Someone once eloquently and controversially reasoned that if you aren’t living on the edge then you are taking up too much space. And whilst that is a bit of an unrealistic expectation of most people’s lives, it is just such an attitude which keeps the creative world moving forward. It is those working on the edge who are pushing the boundaries, unlocking new doors, setting benchmarks for others to follow. And whilst what they create to this end might not appeal to the vast majority’s more conformist tastes, without such people the creative arts become stagnant, stale and inward looking.
Which is why artists such as Kazumi Nagamine and music such as that found on Hyper Electronika is so important. This is an album which pushes sonic limits, begs questions, tests comfort zones and expands horizons. This album is a collection of, mainly, frantic and experimental electronica, its beats are too chaotic to fit in with dance music expectations, the melodies too inconsistent to appeal to many music fans and the whole vibe futuristic, cool, off-kilter and highly creative.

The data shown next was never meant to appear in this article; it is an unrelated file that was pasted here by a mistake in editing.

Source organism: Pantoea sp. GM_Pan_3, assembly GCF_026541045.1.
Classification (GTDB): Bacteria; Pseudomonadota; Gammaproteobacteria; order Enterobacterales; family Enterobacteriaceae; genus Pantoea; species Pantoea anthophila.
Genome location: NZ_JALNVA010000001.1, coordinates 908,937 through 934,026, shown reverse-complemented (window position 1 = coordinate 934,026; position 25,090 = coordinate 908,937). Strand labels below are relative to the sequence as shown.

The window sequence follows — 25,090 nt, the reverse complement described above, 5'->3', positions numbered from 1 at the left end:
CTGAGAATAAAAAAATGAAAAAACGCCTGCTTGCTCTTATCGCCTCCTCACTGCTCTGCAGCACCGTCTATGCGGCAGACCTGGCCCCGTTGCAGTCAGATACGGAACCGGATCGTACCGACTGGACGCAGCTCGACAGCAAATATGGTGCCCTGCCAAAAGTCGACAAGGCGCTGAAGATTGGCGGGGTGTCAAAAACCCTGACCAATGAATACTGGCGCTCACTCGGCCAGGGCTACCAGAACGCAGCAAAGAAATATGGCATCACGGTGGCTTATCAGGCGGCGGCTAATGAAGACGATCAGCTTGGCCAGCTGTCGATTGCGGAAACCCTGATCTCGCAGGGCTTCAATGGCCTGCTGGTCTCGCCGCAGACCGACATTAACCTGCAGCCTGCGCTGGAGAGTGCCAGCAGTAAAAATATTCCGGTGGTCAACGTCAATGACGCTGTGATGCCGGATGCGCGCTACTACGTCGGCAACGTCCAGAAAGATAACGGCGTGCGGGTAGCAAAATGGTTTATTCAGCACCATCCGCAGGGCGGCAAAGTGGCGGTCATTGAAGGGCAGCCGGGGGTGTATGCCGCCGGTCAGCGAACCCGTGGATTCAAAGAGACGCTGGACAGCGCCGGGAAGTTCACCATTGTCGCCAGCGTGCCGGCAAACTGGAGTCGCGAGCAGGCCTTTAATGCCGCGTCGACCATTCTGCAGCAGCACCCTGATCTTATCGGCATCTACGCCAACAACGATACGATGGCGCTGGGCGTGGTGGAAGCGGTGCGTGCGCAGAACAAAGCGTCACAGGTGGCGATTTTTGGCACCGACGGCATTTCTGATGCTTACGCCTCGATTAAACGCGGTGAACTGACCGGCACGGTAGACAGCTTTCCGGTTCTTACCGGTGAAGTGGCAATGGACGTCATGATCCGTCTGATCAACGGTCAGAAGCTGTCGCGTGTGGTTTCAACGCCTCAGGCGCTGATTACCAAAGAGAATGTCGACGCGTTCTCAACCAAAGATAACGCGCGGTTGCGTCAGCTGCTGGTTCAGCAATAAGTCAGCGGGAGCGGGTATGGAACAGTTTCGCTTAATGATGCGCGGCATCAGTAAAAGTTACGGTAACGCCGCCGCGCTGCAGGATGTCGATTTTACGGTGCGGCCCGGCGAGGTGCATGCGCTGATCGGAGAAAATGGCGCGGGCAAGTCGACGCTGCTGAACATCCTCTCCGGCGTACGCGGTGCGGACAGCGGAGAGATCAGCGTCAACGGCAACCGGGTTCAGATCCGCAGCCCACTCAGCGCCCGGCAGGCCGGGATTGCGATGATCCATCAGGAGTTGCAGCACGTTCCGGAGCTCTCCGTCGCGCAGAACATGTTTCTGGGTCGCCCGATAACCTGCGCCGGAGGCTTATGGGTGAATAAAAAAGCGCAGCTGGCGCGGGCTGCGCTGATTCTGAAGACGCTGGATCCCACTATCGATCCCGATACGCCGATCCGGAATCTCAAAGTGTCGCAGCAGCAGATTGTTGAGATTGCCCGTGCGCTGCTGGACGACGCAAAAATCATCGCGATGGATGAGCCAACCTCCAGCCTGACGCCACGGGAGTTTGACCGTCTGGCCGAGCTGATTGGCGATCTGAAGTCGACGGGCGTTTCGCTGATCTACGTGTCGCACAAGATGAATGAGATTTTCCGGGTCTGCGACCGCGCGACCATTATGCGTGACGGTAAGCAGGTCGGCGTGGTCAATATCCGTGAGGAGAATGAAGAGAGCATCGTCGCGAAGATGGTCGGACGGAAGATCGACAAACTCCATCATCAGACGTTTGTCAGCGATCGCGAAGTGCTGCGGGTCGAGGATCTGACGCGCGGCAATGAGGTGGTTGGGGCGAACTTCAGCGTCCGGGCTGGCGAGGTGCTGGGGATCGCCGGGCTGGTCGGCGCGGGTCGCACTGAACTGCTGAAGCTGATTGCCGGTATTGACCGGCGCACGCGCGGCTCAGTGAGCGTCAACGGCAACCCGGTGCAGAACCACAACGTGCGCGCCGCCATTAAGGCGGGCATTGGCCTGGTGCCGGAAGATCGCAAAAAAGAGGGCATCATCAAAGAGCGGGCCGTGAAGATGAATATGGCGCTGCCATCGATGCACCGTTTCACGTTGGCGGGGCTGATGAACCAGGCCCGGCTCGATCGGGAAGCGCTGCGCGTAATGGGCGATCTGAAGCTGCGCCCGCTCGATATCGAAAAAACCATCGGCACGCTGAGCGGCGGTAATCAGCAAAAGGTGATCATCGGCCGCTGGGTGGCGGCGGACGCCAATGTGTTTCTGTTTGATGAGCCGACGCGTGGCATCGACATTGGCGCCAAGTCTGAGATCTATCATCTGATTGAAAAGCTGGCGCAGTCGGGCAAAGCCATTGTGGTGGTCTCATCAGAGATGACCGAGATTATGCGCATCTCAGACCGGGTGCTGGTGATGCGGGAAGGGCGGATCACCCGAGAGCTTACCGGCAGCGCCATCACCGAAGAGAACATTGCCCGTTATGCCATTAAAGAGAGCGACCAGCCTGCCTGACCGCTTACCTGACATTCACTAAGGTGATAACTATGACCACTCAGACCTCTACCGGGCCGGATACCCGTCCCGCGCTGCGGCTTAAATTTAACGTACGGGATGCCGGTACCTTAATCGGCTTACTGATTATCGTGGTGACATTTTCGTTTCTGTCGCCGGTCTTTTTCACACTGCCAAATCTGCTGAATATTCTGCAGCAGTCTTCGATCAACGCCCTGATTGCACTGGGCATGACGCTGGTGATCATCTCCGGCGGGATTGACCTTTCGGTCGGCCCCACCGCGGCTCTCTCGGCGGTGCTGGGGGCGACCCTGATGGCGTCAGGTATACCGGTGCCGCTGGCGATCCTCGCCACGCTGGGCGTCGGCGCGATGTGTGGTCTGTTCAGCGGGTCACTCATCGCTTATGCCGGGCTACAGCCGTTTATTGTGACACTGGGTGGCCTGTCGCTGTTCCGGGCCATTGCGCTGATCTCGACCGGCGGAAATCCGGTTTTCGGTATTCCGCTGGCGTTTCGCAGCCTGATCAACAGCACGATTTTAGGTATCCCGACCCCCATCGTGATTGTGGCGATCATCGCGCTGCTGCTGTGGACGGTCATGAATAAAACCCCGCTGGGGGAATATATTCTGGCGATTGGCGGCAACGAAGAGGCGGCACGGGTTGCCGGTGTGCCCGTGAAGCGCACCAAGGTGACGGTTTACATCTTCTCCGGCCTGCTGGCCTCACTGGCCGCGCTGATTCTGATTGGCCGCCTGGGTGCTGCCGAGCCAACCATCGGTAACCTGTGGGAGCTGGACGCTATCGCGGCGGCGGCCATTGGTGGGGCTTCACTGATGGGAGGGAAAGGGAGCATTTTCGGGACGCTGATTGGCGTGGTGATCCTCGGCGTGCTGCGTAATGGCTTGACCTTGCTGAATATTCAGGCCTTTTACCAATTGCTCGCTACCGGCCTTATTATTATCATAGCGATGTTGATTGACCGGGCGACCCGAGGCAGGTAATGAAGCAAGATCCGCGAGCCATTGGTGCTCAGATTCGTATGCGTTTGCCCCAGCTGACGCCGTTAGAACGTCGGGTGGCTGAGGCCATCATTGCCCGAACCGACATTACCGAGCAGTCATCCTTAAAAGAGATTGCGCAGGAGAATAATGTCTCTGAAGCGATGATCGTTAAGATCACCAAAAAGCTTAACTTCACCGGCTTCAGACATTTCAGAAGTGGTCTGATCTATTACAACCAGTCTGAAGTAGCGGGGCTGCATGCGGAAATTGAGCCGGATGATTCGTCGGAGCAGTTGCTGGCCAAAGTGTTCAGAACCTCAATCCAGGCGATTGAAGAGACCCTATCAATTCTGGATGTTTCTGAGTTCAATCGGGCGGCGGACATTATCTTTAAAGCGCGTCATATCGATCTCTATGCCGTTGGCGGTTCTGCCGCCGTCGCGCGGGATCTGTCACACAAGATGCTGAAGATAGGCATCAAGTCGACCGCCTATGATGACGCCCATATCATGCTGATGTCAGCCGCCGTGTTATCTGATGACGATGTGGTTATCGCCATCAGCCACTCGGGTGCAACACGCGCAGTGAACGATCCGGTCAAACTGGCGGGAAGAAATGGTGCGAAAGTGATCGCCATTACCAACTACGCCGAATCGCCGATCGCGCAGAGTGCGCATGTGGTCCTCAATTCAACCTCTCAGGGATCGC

And between those there are strange interludes such as the fairly explanatory Noise Plus Piano 2 which wanders the same sort of territory that avant-garde classical innovators such as Steve Reichs have explored so fascinatingly. Interval is a collection of glitchy, pneumatic sounds, UDM a wash of shimmering synths and depth-charge bass pulses and Metal Electrique sounds as if a computer had achieved sentience and was teaching itself to compose dance tracks.
Hyper Electronika is niche music, it will appeal to those who are looking for something really out there and it even sparks conversations about what music, melody and songs actually can be. How much music have you listened to of late has provoke that response? Not much I’m guessing.